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Memorial service (Orthodox)

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Crucifixion icon orthodox cathedral vilnius

Golgotha (Crucifixion icon), Orthodox Cathedral in Vilnius. The lity tray (memorial stand) is at lower right, where the memorial services are celebrated. The stand has holders for the faithful to place candles.

A memorial service (Greek: μνημόσυνον, mnemósynon, "memorial", or παραστάς, parastás, "wake"; Church Slavonic: паннихида, panikhída) is a liturgical observance in honor of the departed which is served in the Eastern Orthodox and Greek-Catholic Churches.

The service

In the Eastern Church, the various prayers for the departed have as their purpose: to pray for the repose of the departed; to comfort the living; and to remind those who remain behind of their own mortality, and the brevity of this earthly life. For this reason, memorial services have an air of penitence about them.[1], and tend to be served more frequently during the four fasting seasons (Great Lent, Nativity Fast, Apostles' Fast and Dormition Fast).

Witte Grave

Count Witte's Grave in Lazarev Cemetery, Alexander Nevsky Lavra.

If the service is for an individual, it will often take place at their graveside. If it is a general commemoration of all the departed, or if the individual's grave is not close by, the service will take place in a church, in front of a special "memorial table". The memorial table is a small, free-standing table to which has been attached an upright crucifix, sometimes including also icons of the Theotokos (the Virgin Mary) and the Apostle John. The table will also have a place for the faithful to put lighted candles.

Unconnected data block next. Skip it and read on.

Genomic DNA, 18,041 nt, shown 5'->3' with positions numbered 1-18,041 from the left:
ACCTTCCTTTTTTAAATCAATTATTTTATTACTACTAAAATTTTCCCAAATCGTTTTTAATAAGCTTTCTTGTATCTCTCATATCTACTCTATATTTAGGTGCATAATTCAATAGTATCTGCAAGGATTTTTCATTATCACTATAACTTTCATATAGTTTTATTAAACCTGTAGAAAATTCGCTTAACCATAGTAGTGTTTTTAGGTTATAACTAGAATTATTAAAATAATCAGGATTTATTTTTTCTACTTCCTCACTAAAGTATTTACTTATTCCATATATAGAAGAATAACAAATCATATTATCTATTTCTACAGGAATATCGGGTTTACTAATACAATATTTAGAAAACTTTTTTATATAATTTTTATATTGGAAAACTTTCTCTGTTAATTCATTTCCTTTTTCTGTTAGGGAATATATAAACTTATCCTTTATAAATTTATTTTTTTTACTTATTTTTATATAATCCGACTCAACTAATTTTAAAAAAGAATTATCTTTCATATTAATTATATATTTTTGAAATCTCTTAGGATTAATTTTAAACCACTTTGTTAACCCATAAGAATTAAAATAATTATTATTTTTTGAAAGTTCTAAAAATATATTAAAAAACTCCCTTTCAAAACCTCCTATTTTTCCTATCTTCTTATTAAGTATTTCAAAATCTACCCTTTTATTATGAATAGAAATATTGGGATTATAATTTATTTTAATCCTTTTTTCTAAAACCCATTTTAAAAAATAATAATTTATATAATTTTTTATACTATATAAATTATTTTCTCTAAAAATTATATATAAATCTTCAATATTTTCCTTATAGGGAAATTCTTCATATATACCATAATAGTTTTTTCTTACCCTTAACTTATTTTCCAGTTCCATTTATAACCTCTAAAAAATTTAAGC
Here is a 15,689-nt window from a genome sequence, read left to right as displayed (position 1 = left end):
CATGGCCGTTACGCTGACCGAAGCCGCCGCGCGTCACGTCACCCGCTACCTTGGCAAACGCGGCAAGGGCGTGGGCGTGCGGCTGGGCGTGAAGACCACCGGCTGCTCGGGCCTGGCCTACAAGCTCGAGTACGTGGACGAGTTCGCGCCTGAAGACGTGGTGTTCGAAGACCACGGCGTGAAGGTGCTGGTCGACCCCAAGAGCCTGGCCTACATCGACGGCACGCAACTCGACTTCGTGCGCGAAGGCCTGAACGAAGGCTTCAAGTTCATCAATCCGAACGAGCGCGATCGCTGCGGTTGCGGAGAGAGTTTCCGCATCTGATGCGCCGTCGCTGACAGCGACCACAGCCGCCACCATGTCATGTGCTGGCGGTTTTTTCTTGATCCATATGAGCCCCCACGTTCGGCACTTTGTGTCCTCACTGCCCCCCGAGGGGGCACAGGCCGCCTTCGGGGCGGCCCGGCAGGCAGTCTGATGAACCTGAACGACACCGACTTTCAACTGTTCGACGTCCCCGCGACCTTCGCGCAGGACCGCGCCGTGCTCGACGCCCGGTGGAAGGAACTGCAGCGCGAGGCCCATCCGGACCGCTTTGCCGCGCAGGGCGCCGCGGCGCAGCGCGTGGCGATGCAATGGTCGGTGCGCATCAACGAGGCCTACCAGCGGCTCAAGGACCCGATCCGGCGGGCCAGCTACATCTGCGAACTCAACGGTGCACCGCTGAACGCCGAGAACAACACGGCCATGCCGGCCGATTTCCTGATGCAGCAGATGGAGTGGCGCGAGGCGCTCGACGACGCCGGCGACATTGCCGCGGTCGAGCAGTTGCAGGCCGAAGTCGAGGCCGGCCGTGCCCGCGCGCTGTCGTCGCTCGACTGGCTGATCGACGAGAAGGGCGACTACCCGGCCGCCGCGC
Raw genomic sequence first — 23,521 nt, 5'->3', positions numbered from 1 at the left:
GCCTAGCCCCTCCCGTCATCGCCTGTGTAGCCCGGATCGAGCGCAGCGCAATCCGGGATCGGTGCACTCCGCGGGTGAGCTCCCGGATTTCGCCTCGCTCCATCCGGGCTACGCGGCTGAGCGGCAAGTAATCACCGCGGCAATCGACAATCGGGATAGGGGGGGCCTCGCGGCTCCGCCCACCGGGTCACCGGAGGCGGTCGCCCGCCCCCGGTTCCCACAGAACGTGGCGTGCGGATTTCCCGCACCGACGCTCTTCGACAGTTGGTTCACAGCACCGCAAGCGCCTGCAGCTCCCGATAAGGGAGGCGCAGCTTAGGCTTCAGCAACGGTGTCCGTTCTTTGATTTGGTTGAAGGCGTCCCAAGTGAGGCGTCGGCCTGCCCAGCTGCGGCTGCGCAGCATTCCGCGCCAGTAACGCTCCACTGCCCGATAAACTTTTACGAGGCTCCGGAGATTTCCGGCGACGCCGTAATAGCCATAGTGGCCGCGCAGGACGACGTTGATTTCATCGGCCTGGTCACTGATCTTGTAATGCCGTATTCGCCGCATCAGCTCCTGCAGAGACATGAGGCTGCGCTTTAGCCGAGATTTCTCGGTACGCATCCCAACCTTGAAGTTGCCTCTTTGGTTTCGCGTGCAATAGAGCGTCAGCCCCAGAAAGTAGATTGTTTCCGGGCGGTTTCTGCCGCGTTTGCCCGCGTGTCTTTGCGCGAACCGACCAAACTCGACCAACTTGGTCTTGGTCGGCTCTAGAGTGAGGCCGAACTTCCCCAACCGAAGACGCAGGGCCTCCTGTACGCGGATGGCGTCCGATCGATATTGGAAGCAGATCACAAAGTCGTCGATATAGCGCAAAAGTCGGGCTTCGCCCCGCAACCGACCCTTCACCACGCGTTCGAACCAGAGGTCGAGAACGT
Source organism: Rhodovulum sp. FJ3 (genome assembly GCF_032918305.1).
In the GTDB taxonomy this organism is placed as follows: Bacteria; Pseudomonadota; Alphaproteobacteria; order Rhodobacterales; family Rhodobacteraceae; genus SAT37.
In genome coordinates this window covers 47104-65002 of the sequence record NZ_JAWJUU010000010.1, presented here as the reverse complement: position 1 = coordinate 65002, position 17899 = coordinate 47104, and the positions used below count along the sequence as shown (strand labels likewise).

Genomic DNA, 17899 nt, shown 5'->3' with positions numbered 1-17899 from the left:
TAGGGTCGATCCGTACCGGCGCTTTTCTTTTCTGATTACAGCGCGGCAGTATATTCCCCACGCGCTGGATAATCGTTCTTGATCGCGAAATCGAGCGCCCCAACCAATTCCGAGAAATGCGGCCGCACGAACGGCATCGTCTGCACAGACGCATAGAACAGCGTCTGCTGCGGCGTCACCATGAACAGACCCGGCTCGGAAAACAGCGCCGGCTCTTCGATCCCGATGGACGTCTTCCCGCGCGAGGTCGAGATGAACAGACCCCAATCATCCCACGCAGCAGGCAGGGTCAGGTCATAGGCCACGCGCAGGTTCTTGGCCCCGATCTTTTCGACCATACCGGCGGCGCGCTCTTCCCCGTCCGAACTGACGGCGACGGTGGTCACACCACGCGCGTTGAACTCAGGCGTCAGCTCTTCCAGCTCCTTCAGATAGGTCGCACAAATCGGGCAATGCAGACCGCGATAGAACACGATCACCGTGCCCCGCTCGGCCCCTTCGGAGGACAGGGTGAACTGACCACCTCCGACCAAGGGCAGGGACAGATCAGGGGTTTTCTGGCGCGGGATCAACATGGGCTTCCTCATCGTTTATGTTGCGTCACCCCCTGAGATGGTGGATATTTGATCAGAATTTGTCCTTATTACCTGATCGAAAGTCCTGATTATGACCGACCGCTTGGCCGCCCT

The deacon (or, if there is no deacon the priest) will swing the censer throughout almost the entire service, and all will stand holding lighted candles. Near the end of the service, during the final Troparia, all will either put out their candles or will place them in candle holders on the memorial table. Each candle symbolizes the individual soul, which, as it were, each person holds in their own hand. The extinguishing (or giving up) of the candle at the end of the service symbolizes the fact that each person will have to surrender their soul at the end of their life.

The service is composed of Psalms, Ektenias (litanies), hymns and prayers. In its outline it follows the general outline of Matins,[2] and is in effect a truncated funeral service. Some of the most notable portions of the service are the Kontakion of the Departed[3], and the final, slow and solemn singing of "Memory Eternal" (Slavonic: Vyechnaya Pamyat).